Marco Martiniello received his PhD in Political Science at the European University Institute Florence and is currently the Research Director at the Belgian National Fund for Scientific Research (FRS-FNRS). He is the director of the Center for Ethnic and Migration Studies at the University of Liège and a member of the executive board of the European Research Network IMISCOE. He has been President of the Research Committee n°31 Sociology of Migration from 2008 to 2014. He is the author, editor or co-editor of numerous articles, book chapters, reports and books on migration, ethnicity, racism, multiculturalism and citizenship in the European Union and in Belgium with a transatlantic comparative perspective. His most recent work includes A Transatlantic Perspective (Routledge 2009), Selected Studies in International Migration and Immigrant Incorporation (co-edited with Jan Rath, Amsterdam University Press, 2010), La démocratie multiculturelle (Presses de Sc Po, 2011), An Introduction to International Migration Studies. European Perspectives (Amsterdam, Amsterdam University Press, 2012) (with Jan Rath), Penser l’Ethnicité (Liège, Presses Universitaires de Liège, 2013). His current research examines the artistic expression and participation of immigrant, ethnicized and racialized minorities in super-diverse cities and countries (Australia, South African, USA, Belgium and Italy).
Photo and bio forthcoming
Paul M. Ong
Distinguished Professor, School of Public Affairs, Institute of the Environment and Sustainability, and Department of Asian American Studies, University of California-Los Angeles
Paul M. Ong has a master’s degree in urban planning from the University of Washington and a doctorate in economics from UC Berkeley. He is the current director of the Center for the Study of Inequality and senior editor of AAPI Nexus: Asian American and Pacific Islander Policy, Practice and Community. He was the chair of UCLA’s Department of Urban Planning, director of the Lewis Center for Regional Policy Studies, acting director of the Institute for Industrial Relations, and founding director of UC AAPI Policy Program. He has conducted research on immigration, civic and political participation, economic status of minorities, welfare-to-work, health workers, spatial inequality, and environmental inequality. He has served on advisory committees for California’s Employment Development Department and Department of Social Services, the South Coast Air Quality Management District, the Getty Research Institute for the History of Art and the Humanities, the California Wellness Foundation, the California Community Foundation, the U.S. Bureau of the Census, and the National Research Council.
Professor of Social Psychology & Education/Social Sciences, University of Leuven, Belgium and Utrecht University in Flanders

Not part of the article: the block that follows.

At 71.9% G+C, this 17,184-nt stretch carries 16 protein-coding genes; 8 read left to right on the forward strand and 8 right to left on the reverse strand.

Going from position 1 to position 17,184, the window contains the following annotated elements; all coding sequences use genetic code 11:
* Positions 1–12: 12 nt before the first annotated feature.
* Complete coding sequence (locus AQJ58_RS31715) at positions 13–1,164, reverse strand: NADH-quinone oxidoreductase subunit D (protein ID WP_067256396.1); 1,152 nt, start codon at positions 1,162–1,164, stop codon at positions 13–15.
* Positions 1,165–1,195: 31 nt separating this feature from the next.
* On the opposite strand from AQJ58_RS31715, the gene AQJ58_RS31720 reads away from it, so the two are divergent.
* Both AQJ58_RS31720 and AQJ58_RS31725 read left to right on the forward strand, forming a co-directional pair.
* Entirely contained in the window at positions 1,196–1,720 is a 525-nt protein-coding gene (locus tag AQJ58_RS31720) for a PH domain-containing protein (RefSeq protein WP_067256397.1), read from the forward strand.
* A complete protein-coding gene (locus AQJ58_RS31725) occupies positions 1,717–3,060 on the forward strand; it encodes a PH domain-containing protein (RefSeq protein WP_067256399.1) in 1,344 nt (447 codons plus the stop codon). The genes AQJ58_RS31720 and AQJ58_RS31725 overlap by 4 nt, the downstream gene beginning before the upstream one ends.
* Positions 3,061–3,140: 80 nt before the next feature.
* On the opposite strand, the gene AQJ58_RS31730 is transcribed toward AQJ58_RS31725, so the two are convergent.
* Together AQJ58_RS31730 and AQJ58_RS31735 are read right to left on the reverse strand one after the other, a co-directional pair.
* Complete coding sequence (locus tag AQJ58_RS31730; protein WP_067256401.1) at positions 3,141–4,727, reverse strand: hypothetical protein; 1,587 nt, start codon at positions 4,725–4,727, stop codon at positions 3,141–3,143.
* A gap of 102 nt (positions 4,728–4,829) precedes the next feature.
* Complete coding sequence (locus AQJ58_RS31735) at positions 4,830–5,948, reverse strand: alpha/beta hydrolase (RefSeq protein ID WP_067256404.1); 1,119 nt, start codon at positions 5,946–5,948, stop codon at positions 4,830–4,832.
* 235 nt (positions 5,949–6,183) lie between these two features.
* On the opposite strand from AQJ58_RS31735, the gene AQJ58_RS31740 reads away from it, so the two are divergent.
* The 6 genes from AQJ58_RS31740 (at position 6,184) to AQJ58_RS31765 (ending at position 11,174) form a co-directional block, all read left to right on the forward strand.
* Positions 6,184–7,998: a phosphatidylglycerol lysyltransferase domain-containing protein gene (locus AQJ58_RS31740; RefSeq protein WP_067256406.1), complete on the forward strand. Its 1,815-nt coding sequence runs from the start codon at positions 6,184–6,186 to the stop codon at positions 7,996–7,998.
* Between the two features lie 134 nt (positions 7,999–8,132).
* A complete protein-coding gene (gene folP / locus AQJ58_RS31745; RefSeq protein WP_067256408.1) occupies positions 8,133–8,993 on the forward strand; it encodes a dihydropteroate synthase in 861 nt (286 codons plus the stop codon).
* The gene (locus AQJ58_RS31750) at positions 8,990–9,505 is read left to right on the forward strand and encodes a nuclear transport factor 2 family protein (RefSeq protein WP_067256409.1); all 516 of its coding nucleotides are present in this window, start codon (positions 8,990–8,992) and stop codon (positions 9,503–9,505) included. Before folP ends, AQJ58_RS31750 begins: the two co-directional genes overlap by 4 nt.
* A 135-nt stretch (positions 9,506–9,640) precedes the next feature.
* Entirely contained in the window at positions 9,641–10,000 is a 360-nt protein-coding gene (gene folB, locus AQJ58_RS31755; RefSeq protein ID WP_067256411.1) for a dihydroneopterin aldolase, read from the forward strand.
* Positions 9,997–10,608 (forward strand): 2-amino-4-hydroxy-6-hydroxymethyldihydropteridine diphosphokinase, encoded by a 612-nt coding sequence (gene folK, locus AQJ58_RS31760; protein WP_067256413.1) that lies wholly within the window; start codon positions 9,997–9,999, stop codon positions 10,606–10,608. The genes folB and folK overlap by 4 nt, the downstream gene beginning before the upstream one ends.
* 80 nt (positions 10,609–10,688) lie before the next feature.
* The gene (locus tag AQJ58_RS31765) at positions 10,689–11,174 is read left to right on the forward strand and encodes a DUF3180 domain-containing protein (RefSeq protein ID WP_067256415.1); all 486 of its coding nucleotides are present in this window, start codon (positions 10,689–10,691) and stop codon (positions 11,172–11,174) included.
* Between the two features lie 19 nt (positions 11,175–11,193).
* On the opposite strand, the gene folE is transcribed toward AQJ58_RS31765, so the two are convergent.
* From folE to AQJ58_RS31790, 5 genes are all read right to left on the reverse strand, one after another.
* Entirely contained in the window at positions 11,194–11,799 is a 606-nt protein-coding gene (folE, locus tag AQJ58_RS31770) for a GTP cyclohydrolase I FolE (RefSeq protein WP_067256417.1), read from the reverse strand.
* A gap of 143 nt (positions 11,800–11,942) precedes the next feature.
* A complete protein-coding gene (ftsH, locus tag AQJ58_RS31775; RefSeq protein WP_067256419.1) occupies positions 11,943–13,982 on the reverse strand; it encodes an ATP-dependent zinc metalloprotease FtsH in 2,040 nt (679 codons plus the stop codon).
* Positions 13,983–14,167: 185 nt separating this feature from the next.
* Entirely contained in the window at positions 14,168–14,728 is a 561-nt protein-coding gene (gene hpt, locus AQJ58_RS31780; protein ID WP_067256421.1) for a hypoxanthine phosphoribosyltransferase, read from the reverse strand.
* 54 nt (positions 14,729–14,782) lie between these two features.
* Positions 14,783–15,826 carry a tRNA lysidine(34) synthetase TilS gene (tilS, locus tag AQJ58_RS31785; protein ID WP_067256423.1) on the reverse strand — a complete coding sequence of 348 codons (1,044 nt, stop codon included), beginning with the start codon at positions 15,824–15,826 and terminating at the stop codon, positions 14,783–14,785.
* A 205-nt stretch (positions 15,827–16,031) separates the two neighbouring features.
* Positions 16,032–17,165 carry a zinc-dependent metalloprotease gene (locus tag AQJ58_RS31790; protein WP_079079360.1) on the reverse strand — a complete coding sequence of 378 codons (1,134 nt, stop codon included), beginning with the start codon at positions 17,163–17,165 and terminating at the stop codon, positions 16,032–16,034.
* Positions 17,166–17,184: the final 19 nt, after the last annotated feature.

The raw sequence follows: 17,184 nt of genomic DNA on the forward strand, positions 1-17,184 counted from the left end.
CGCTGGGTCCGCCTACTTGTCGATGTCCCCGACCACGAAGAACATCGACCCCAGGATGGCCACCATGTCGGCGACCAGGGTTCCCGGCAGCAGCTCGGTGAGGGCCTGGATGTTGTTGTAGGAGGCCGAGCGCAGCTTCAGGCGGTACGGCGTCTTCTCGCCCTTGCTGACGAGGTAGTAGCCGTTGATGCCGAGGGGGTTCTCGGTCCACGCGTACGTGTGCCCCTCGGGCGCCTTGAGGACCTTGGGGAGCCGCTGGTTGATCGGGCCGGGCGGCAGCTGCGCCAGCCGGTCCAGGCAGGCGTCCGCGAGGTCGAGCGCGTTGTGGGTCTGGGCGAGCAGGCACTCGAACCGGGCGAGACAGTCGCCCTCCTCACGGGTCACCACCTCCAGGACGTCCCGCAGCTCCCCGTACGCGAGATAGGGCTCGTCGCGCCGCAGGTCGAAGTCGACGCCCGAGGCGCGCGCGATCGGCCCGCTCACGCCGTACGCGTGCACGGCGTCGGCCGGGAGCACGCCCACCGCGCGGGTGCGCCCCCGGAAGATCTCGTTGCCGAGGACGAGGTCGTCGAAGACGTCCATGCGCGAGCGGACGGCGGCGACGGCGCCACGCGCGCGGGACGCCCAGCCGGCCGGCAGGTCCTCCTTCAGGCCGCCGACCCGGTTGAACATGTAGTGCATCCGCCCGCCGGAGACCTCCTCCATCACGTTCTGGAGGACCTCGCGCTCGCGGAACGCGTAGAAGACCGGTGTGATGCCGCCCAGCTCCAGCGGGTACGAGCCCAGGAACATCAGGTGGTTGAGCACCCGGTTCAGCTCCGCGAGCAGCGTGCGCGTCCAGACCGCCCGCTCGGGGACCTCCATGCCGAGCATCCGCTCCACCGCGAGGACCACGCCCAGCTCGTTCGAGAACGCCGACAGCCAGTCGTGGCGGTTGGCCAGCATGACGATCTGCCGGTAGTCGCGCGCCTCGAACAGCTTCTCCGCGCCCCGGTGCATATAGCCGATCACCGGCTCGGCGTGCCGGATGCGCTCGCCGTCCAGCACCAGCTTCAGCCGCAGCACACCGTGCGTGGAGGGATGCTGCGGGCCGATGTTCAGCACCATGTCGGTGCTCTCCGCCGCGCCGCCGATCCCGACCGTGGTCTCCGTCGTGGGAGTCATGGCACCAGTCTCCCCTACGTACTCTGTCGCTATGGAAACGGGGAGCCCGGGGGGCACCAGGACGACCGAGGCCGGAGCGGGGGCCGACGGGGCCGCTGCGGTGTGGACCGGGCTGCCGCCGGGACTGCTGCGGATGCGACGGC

Karen Phalet’s recent work develops comparative perspectives on school diversity and ethnic inequality and on the religious identities of Muslim immigrant youth in European societies. Her current project studies the interplay of social boundaries in European schools with the social ties and identities of Muslim youth. She received her Ph.D. from the University of Leuven in 1993 and has since been the author of numerous publications in ethnic and migration studies, social psychology and sociology journals and books. She was a 2013 Society for Personality and Social Psychology Fellow. She will be with CUNY for the Spring 2015 term.
Andrew Stauffer – Pinetree Foundation Fellow
Professor of English, University of Virginia
Andrew Stauffer directs the NINES digital initiative (http://nines.org) and teaches in the Rare Book School at the University of Virginia. He is the author of Anger, Revolution, and Romanticism (Cambridge UP, 2005) and the editor of works by Robert Browning (Norton, 2006) and H. Rider Haggard (Broadview, 2006). He served at PI on a Google grant for the development of Juxta Commons and an NEH grant for an institute on the evaluation of digital scholarship. His current work focuses on the history and future of the nineteenth-century print record, with specific attention to issues of digitization, book history, and library collections management. He received his Ph.D. from the University of Virginia in 1998. He will be with the Graduate Center for the full academic year.
Senior Researcher in Political Philosophy in the Department of Political and Juridical Sciences and International Studies, University of Padova, Italy
Massimiliano Tomba’s research focuses mainly on modern German philosophy, critical theory and globalization. He is co-organizer of an initiative titled ‘Next Generation Global Studies (NGGS)’ which aims at reconsidering predominant schemes of interpretation of global societies in order to overcome prevailing Eurocentric perspectives of political space and time. His work has involved theorists such as Kant, Hegel and post-Hegelian thought, Marx, Walter Benjamin, and Theodor Adorno. Among his publications are Krise und Kritik bei Bruno Bauer. Kategorien des Politischen im nachhegelschen Denken, Frankfurt am Main, Peter Lang, 2005; La vera politica. Kant e Benjamin: la possibilità della giustizia, Macerata, Quodlibet, 2006; Marx’s Temporalities, Leiden, Brill, 2013. He received his Ph.D. from the University of Pisa in 2000.